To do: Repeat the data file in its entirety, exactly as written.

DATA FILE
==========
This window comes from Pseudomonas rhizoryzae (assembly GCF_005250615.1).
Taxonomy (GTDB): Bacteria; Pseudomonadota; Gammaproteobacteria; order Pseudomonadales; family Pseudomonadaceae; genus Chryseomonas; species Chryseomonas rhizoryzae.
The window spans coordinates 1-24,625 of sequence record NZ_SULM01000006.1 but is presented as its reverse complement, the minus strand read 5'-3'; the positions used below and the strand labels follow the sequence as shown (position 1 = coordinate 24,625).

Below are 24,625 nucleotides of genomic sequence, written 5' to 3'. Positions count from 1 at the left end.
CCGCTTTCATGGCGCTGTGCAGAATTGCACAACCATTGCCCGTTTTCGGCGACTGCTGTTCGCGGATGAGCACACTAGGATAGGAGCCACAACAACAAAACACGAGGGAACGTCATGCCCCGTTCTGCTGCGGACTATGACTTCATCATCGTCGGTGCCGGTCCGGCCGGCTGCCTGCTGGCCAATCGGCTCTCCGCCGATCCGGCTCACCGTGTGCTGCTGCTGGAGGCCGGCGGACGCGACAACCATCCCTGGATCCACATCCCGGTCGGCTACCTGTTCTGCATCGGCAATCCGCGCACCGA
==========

This window comes from Pseudomonas rhizoryzae (assembly GCF_005250615.1).
Taxonomy (GTDB): Bacteria; Pseudomonadota; Gammaproteobacteria; order Pseudomonadales; family Pseudomonadaceae; genus Chryseomonas; species Chryseomonas rhizoryzae.
The window spans coordinates 1-24,625 of sequence record NZ_SULM01000006.1 but is presented as its reverse complement, the minus strand read 5'-3'; the positions used below and the strand labels follow the sequence as shown (position 1 = coordinate 24,625).

Below are 24,625 nucleotides of genomic sequence, written 5' to 3'. Positions count from 1 at the left end.
CCGCTTTCATGGCGCTGTGCAGAATTGCACAACCATTGCCCGTTTTCGGCGACTGCTGTTCGCGGATGAGCACACTAGGATAGGAGCCACAACAACAAAACACGAGGGAACGTCATGCCCCGTTCTGCTGCGGACTATGACTTCATCATCGTCGGTGCCGGTCCGGCCGGCTGCCTGCTGGCCAATCGGCTCTCCGCCGATCCGGCTCACCGTGTGCTGCTGCTGGAGGCCGGCGGACGCGACAACCATCCCTGGATCCACATCCCGGTCGGCTACCTGTTCTGCATCGGCAATCCGCGCACCGA